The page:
Poetry of the Earth
H-Connecticut serves as a communications center and discussion forum for Connecticut’s history and heritage communities. Sponsored by the Office of the State Historian, H-Connecticut promotes the free exchange of ideas, as well as collaborative endeavors, among the state’s historians, educators, museum professionals, genealogists, preservationists, archivists, historical interpreters, and others interested in the history of the Nutmeg state.
In the last ten months, the Connecticut Digital Newspaper Project has digitized and uploaded nearly 80,000 pages of Progressive Era Connecticut newspapers to the free, keyword-searchable digital archive Chronicling America.
I am writing this hoping one of you fine scholars might be able to offer me some advice or insight into an issue I am facing in my Public History programs. I am teaching a new Advanced Topics in Public History course this upcoming Fall semester for undergraduate students and the theme will be the use and spread of technology within the field of Public History.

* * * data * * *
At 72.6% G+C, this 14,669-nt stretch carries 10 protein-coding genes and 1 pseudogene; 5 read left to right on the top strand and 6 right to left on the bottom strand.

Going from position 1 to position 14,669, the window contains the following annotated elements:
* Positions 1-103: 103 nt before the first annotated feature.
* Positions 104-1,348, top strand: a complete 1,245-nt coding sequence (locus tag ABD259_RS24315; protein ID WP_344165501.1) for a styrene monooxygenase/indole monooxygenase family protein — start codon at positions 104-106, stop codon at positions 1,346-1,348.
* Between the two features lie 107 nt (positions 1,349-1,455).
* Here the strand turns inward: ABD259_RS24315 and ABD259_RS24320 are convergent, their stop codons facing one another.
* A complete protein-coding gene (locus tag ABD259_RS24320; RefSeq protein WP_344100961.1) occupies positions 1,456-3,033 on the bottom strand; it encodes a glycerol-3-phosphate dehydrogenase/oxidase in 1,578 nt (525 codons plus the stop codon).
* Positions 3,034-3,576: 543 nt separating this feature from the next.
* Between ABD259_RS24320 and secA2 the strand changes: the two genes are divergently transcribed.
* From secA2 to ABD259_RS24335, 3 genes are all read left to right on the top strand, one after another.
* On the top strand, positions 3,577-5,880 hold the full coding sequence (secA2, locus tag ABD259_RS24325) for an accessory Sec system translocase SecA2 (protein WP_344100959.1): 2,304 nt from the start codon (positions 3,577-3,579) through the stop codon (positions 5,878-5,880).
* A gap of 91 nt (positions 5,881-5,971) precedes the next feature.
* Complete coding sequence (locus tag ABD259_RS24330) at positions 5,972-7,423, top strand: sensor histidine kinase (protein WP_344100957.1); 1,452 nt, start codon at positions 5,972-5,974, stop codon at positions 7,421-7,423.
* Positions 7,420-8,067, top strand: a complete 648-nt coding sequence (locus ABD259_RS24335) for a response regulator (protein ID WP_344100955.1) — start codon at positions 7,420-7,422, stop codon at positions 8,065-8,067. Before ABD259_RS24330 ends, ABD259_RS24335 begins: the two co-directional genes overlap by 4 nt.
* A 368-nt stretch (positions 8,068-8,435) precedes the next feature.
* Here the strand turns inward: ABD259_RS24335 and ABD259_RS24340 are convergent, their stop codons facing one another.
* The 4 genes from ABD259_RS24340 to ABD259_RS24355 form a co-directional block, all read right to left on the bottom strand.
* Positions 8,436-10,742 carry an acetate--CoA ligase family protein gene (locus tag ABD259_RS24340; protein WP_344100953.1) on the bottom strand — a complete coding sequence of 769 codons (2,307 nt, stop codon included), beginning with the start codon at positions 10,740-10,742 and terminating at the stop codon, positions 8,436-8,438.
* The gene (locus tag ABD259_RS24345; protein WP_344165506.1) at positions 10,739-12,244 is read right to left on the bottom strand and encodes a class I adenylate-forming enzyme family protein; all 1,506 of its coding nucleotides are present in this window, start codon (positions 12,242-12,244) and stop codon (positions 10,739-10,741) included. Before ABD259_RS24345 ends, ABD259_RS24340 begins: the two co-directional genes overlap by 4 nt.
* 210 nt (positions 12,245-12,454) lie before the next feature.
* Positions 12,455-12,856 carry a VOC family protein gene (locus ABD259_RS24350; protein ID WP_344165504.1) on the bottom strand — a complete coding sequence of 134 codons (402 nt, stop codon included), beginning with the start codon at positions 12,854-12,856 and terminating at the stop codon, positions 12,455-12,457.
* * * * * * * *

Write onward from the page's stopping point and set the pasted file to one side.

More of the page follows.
For our Fall issue, Connecticut Explored, the magazine of Connecticut history, is looking for story ideas and authors on the topic of things that represent the "Connecticut brand"-things that were created here, invented here, or are associated with Connecticut. Examples that have already been covered in the magazine include firearms and Peter Pan candy. Know of any new research on a topic that would work for this issue? Read anything lately or seen an exhibit that could provide an idea? Got any suggestions for scholars or authors that could pen an interesting article?
Governor Malloy's proposed two-year budget (for FY 2015-17) would eliminate state support for many of your favorite heritage and cultural organizations statewide. His plan would eliminate two-thirds of the Connecticut Humanities Council budget, 75 percent of the Connecticut Trust for Historic Preservation's budget, and 60 percent of the Connecticut League of History Organization's budget.